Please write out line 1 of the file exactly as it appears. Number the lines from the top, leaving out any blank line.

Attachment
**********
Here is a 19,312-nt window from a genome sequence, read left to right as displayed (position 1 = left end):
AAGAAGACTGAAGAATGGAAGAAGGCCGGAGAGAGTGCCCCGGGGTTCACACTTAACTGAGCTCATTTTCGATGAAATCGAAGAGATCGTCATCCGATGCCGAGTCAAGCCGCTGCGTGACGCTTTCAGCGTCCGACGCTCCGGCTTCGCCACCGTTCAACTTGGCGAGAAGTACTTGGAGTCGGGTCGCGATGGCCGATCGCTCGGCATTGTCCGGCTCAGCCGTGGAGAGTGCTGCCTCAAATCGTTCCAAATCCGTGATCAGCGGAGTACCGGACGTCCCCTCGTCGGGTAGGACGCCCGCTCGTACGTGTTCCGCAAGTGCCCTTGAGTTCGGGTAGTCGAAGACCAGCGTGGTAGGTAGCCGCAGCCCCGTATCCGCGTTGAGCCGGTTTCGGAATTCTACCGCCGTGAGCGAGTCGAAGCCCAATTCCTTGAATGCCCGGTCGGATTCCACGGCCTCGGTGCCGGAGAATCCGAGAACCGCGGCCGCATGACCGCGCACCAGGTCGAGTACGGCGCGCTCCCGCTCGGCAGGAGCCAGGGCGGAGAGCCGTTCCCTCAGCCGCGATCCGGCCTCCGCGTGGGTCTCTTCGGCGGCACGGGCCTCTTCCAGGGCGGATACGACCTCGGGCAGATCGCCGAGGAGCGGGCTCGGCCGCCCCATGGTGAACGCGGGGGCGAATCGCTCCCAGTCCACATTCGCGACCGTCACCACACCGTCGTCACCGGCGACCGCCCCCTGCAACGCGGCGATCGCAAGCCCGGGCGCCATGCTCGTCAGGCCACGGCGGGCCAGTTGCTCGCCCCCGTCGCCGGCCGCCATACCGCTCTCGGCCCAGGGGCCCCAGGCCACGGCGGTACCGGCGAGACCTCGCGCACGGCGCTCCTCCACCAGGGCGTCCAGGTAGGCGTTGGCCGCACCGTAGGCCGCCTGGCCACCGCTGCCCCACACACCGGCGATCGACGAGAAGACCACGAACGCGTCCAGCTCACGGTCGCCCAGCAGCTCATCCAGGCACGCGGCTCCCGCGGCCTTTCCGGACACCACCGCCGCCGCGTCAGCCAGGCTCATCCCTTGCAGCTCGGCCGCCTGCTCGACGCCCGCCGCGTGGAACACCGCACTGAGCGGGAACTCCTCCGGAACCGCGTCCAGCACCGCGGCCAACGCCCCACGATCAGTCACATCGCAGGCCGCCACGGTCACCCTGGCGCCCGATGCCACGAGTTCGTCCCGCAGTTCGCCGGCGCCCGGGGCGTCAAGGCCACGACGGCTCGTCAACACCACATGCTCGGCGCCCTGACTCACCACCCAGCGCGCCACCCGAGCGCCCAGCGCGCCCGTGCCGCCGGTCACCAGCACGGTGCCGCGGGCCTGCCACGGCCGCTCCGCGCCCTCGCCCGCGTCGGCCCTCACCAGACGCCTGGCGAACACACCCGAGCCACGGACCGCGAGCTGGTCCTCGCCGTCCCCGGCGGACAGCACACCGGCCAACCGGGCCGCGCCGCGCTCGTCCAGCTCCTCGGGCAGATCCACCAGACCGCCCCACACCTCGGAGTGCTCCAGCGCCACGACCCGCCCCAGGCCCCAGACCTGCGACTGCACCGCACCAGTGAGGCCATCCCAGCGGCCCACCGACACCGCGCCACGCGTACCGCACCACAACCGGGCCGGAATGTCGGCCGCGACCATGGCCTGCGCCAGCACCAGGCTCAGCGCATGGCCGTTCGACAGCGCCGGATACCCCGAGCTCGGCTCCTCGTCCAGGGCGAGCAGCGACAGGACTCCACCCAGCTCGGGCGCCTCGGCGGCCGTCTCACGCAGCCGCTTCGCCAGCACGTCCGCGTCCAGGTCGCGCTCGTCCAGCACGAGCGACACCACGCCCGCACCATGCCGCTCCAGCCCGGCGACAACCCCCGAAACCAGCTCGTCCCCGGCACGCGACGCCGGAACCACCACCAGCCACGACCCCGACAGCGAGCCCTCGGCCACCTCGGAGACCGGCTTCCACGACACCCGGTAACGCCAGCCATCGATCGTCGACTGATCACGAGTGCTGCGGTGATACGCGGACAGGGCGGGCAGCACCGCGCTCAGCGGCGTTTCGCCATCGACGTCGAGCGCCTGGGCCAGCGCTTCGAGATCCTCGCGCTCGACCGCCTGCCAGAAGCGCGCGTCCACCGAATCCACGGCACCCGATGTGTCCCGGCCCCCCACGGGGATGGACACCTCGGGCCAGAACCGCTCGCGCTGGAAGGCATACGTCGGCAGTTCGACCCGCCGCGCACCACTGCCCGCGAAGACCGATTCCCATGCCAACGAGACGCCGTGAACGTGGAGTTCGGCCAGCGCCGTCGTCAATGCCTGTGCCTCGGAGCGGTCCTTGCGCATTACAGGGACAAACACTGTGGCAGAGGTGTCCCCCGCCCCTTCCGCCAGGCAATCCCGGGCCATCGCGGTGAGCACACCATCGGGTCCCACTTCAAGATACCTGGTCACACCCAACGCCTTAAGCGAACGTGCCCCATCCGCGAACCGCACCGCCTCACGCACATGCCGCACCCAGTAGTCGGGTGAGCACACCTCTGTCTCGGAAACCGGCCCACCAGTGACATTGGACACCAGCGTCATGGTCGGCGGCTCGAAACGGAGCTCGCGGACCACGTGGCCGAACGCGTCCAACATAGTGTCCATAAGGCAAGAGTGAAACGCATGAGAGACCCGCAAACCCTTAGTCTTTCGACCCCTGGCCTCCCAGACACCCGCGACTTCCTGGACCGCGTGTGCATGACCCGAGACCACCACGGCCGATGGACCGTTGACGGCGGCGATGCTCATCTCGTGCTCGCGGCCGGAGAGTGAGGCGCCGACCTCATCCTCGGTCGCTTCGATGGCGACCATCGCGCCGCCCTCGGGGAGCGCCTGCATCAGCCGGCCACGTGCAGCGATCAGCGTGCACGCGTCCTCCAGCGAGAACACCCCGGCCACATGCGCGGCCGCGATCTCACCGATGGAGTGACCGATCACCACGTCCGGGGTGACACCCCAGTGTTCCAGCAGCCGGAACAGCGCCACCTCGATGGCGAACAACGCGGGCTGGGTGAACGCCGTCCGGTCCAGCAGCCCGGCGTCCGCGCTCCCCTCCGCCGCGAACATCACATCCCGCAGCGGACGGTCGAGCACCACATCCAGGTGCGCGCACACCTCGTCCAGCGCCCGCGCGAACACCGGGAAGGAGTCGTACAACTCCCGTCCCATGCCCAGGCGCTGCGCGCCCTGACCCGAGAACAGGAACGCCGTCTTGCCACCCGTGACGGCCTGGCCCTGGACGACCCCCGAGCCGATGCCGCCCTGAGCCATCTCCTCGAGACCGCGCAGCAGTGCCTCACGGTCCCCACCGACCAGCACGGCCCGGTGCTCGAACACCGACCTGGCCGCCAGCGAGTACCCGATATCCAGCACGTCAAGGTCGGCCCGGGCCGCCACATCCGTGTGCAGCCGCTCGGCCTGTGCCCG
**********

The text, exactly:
Here is a 19,312-nt window from a genome sequence, read left to right as displayed (position 1 = left end):